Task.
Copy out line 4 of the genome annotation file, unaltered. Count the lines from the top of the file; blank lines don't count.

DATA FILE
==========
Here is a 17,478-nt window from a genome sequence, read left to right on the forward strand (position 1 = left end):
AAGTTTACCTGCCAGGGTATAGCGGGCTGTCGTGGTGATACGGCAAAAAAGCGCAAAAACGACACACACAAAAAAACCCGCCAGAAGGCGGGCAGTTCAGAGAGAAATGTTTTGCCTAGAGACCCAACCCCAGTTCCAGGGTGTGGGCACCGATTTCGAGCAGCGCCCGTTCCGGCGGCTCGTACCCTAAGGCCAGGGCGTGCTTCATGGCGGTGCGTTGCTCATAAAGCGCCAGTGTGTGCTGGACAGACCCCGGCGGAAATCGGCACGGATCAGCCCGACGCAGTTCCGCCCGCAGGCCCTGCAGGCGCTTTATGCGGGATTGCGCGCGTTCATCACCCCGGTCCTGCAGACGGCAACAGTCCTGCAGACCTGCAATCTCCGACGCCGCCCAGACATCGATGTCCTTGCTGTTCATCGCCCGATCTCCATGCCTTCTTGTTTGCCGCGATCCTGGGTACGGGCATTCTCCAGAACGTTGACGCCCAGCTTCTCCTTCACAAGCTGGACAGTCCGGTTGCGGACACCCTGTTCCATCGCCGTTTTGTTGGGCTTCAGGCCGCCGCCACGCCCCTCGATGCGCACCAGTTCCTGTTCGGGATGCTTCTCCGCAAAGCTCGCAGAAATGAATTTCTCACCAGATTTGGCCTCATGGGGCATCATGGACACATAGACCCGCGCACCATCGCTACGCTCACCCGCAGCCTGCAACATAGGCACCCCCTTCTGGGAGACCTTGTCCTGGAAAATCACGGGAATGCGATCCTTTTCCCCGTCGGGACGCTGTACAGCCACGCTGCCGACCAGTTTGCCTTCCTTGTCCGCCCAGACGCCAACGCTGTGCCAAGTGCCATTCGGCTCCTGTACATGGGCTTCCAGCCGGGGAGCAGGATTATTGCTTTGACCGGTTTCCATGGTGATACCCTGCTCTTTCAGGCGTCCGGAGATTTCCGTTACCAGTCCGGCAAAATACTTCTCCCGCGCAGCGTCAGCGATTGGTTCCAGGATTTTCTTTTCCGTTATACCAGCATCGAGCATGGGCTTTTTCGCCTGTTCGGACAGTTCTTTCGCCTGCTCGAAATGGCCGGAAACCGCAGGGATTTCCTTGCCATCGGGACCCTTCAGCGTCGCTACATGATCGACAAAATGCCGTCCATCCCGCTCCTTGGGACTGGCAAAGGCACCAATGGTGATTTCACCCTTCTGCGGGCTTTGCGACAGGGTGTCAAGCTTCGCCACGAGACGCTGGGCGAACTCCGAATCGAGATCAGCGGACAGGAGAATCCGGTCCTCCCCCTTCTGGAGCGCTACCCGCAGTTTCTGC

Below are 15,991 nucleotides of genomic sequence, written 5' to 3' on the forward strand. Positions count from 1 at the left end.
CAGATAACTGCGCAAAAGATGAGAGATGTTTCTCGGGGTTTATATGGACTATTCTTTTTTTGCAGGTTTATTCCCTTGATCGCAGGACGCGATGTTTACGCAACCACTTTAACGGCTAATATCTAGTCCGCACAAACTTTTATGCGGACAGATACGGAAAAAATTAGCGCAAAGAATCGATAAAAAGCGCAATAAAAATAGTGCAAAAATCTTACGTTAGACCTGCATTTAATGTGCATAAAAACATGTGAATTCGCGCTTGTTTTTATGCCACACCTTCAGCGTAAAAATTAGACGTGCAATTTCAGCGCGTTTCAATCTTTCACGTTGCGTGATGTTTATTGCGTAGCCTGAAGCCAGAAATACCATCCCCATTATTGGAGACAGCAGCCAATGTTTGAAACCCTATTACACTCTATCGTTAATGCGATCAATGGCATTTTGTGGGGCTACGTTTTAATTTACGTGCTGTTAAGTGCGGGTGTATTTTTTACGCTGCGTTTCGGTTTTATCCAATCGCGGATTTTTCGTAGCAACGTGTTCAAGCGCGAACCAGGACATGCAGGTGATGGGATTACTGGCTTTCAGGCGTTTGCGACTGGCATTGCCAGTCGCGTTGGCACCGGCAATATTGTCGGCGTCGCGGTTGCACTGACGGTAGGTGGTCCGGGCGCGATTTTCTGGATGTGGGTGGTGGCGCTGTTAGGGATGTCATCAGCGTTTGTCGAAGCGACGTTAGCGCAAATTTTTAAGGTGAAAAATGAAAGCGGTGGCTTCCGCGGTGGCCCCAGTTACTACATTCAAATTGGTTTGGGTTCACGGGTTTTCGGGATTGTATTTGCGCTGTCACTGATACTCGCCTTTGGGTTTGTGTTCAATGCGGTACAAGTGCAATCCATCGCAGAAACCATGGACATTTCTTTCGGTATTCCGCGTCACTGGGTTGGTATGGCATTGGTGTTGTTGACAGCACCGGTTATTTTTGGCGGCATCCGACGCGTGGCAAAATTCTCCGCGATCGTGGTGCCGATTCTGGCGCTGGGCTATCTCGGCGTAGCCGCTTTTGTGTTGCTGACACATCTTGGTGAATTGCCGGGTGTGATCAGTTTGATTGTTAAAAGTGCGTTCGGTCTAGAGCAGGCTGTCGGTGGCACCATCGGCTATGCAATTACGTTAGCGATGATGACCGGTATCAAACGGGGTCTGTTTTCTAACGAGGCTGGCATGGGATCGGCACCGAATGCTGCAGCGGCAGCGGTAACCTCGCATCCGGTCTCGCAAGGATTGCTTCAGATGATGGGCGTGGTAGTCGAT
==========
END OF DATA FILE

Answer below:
CAGATAACTGCGCAAAAGATGAGAGATGTTTCTCGGGGTTTATATGGACTATTCTTTTTTTGCAGGTTTATTCCCTTGATCGCAGGACGCGATGTTTACGCAACCACTTTAACGGCTAATATCTAGTCCGCACAAACTTTTATGCGGACAGATACGGAAAAAATTAGCGCAAAGAATCGATAAAAAGCGCAATAAAAATAGTGCAAAAATCTTACGTTAGACCTGCATTTAATGTGCATAAAAACATGTGAATTCGCGCTTGTTTTTATGCCACACCTTCAGCGTAAAAATTAGACGTGCAATTTCAGCGCGTTTCAATCTTTCACGTTGCGTGATGTTTATTGCGTAGCCTGAAGCCAGAAATACCATCCCCATTATTGGAGACAGCAGCCAATGTTTGAAACCCTATTACACTCTATCGTTAATGCGATCAATGGCATTTTGTGGGGCTACGTTTTAATTTACGTGCTGTTAAGTGCGGGTGTATTTTTTACGCTGCGTTTCGGTTTTATCCAATCGCGGATTTTTCGTAGCAACGTGTTCAAGCGCGAACCAGGACATGCAGGTGATGGGATTACTGGCTTTCAGGCGTTTGCGACTGGCATTGCCAGTCGCGTTGGCACCGGCAATATTGTCGGCGTCGCGGTTGCACTGACGGTAGGTGGTCCGGGCGCGATTTTCTGGATGTGGGTGGTGGCGCTGTTAGGGATGTCATCAGCGTTTGTCGAAGCGACGTTAGCGCAAATTTTTAAGGTGAAAAATGAAAGCGGTGGCTTCCGCGGTGGCCCCAGTTACTACATTCAAATTGGTTTGGGTTCACGGGTTTTCGGGATTGTATTTGCGCTGTCACTGATACTCGCCTTTGGGTTTGTGTTCAATGCGGTACAAGTGCAATCCATCGCAGAAACCATGGACATTTCTTTCGGTATTCCGCGTCACTGGGTTGGTATGGCATTGGTGTTGTTGACAGCACCGGTTATTTTTGGCGGCATCCGACGCGTGGCAAAATTCTCCGCGATCGTGGTGCCGATTCTGGCGCTGGGCTATCTCGGCGTAGCCGCTTTTGTGTTGCTGACACATCTTGGTGAATTGCCGGGTGTGATCAGTTTGATTGTTAAAAGTGCGTTCGGTCTAGAGCAGGCTGTCGGTGGCACCATCGGCTATGCAATTACGTTAGCGATGATGACCGGTATCAAACGGGGTCTGTTTTCTAACGAGGCTGGCATGGGATCGGCACCGAATGCTGCAGCGGCAGCGGTAACCTCGCATCCGGTCTCGCAAGGATTGCTTCAGATGATGGGCGTGGTAGTCGAT